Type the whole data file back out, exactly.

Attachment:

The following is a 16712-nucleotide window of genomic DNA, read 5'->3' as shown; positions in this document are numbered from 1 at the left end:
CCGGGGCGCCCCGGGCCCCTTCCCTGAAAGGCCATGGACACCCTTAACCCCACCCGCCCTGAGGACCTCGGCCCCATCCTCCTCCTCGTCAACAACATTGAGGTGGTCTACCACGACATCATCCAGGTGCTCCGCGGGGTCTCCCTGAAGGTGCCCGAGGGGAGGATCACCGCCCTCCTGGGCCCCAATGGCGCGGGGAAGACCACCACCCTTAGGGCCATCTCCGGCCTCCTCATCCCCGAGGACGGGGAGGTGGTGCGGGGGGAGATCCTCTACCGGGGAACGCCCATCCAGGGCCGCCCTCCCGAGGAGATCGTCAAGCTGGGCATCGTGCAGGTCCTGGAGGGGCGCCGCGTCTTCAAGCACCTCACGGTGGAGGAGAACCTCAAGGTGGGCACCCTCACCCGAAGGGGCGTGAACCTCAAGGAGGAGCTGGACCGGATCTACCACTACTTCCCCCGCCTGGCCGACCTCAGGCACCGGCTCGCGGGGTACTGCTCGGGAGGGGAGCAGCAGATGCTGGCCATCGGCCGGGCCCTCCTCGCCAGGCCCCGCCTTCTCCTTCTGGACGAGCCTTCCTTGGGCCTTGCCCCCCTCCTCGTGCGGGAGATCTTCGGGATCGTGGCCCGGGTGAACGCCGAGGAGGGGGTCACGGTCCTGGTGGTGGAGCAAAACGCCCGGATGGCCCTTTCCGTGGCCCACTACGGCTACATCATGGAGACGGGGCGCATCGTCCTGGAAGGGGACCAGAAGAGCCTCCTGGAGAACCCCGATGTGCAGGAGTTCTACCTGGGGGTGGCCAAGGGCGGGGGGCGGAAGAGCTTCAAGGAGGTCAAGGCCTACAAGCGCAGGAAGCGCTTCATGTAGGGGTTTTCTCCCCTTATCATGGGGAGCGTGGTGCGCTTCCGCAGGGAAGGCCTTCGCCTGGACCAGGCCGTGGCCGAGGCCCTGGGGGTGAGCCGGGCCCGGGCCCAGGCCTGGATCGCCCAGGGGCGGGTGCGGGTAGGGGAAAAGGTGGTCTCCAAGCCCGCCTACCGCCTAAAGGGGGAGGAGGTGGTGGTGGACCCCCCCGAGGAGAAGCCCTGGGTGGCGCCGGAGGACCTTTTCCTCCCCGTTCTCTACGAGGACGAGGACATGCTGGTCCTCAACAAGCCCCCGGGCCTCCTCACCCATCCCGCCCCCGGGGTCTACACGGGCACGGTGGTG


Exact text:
The following is a 16712-nucleotide window of genomic DNA, read 5'->3' as shown; positions in this document are numbered from 1 at the left end:
CCGGGGCGCCCCGGGCCCCTTCCCTGAAAGGCCATGGACACCCTTAACCCCACCCGCCCTGAGGACCTCGGCCCCATCCTCCTCCTCGTCAACAACATTGAGGTGGTCTACCACGACATCATCCAGGTGCTCCGCGGGGTCTCCCTGAAGGTGCCCGAGGGGAGGATCACCGCCCTCCTGGGCCCCAATGGCGCGGGGAAGACCACCACCCTTAGGGCCATCTCCGGCCTCCTCATCCCCGAGGACGGGGAGGTGGTGCGGGGGGAGATCCTCTACCGGGGAACGCCCATCCAGGGCCGCCCTCCCGAGGAGATCGTCAAGCTGGGCATCGTGCAGGTCCTGGAGGGGCGCCGCGTCTTCAAGCACCTCACGGTGGAGGAGAACCTCAAGGTGGGCACCCTCACCCGAAGGGGCGTGAACCTCAAGGAGGAGCTGGACCGGATCTACCACTACTTCCCCCGCCTGGCCGACCTCAGGCACCGGCTCGCGGGGTACTGCTCGGGAGGGGAGCAGCAGATGCTGGCCATCGGCCGGGCCCTCCTCGCCAGGCCCCGCCTTCTCCTTCTGGACGAGCCTTCCTTGGGCCTTGCCCCCCTCCTCGTGCGGGAGATCTTCGGGATCGTGGCCCGGGTGAACGCCGAGGAGGGGGTCACGGTCCTGGTGGTGGAGCAAAACGCCCGGATGGCCCTTTCCGTGGCCCACTACGGCTACATCATGGAGACGGGGCGCATCGTCCTGGAAGGGGACCAGAAGAGCCTCCTGGAGAACCCCGATGTGCAGGAGTTCTACCTGGGGGTGGCCAAGGGCGGGGGGCGGAAGAGCTTCAAGGAGGTCAAGGCCTACAAGCGCAGGAAGCGCTTCATGTAGGGGTTTTCTCCCCTTATCATGGGGAGCGTGGTGCGCTTCCGCAGGGAAGGCCTTCGCCTGGACCAGGCCGTGGCCGAGGCCCTGGGGGTGAGCCGGGCCCGGGCCCAGGCCTGGATCGCCCAGGGGCGGGTGCGGGTAGGGGAAAAGGTGGTCTCCAAGCCCGCCTACCGCCTAAAGGGGGAGGAGGTGGTGGTGGACCCCCCCGAGGAGAAGCCCTGGGTGGCGCCGGAGGACCTTTTCCTCCCCGTTCTCTACGAGGACGAGGACATGCTGGTCCTCAACAAGCCCCCGGGCCTCCTCACCCATCCCGCCCCCGGGGTCTACACGGGCACGGTGGTG